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GalD101's Achievements

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  1. How should I create a "Hello World!" program? making it using the same logic I applied previously for the "UUUU" or "AAAA" seems cumbersome and also pretty bad in terms of memory (using a lot of bits for the counter).
  2. Hurray! That's the code. Not very pretty and I know I can use an else without an "else if" but during my debugging progress I added that and I found a few bugs when writing it. Also, the off-by-one error was present since I hard-coded those numbers and made a mistake when copying them. Yes, I know it's a bad practice to leave numbers that seem random in a program instead of using localparams or simply writing them as a multiple of 868 (while keeping 868 as a constant) but I am going to try to change it anyway so it would say "Hello World!". I'll also add the small drawing I made, It's not very readable but that was the way I thought about implementing it. I think there are cleverer ways to implement this but this was my naive approach for this. Let me know if there are better ways to implement it (other than obviously making my "if" and "else if" conditions a bit cleaner). Perhaps a better approach is to create an fsm for every letter? and on every instance give it a parameter of how many characters I want to display and thus creating another layer of abstraction? Is that type of approach good or is it not practical? finite_state_machine.sv note: doing this instead of data structures hw because it's fun lol
  3. That's cool it actually works (The problem was that the settings in the program were faulty) next will be "AAAAA" and then the classic "Hello World"
  4. "Our preliminary estimation is that if we are able to measure 100 coincidences per second, our measurement time becomes ~4-5 hours to get a target level of confidence of 4 sigma. The question now is how many coincidences do we expect to have out of single events. This is a more tricky question that we are trying to estimate now. It seems that we need to target the count rate of 100 000 single events per seconds."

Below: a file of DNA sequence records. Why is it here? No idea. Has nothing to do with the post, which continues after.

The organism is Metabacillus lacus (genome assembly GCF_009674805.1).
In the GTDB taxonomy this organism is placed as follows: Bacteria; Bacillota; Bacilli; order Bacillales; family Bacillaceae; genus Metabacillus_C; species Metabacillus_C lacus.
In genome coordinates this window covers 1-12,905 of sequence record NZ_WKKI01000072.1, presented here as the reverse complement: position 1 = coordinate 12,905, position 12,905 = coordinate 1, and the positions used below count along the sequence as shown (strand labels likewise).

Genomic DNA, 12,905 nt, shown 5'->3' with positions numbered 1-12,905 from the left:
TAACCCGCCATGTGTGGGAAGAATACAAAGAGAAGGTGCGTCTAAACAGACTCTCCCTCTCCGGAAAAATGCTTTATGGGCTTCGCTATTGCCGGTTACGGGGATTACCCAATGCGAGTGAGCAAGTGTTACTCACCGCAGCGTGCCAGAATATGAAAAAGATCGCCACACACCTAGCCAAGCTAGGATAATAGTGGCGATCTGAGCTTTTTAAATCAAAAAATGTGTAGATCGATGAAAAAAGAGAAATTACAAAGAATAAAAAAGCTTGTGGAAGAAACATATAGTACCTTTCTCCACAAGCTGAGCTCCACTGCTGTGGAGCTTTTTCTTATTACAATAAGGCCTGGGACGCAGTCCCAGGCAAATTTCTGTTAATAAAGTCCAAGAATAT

5. He said it's as simple as pressing a button to generate less photons per seconds. Please excuse me if I misunderstood your question
  6. Well at least that's something (getting white space non stop instead of U). Don't tell me why. I'll try to solve it myself. Sorry I didn't answer I just had a 6 hour lecture of Data structure. I will soon meet with my professor to discuss about the experiment
  7. Unfortunately I don't have a definitive answer as to how many coincidences we expect to capture in one second but I'll try to figure out by asking some folks here. For now all that I know is that the max is 20M so anything above that would be redundant.
  8. Note that this is the maximum so my prof would like me to build a system that can handle the max, but it would be OK if it would be a bit less than the max
  9. "The single photon detector dead time is about 50ns therefore we do not need to measure faster than 20MHz. The system should be ready to count the coincidence rate as high as 20MHz."
  10. What will this status represent? Why 9? Is it because each character is 4 bits so you doubled it and added 1 for the parity stop bit? 7N1 means 1 start bit, 7 bits of data No parity bit and 1 stop bit? Why 108? Because 4M / 108 approximately equals to 37,000? Why 234? because 4M / 234 approximately equals to 17,000? I asked my prof for this, he said he needs to check so I'll update you when I have an answer
  11. according to what you said I think I should modify it like so: wire [10:0] next_counter = (r_counter + 1) % (11'd1736); wire next_fsm_out = (next_counter < 10'd868) ? 1'b1 : 1'b0; (changed 867 to 868)
  12. that's weird because I programmed the device with it and it seems to show the same behavior. I probably missed something when compiling. Thanks for letting me know I'll check
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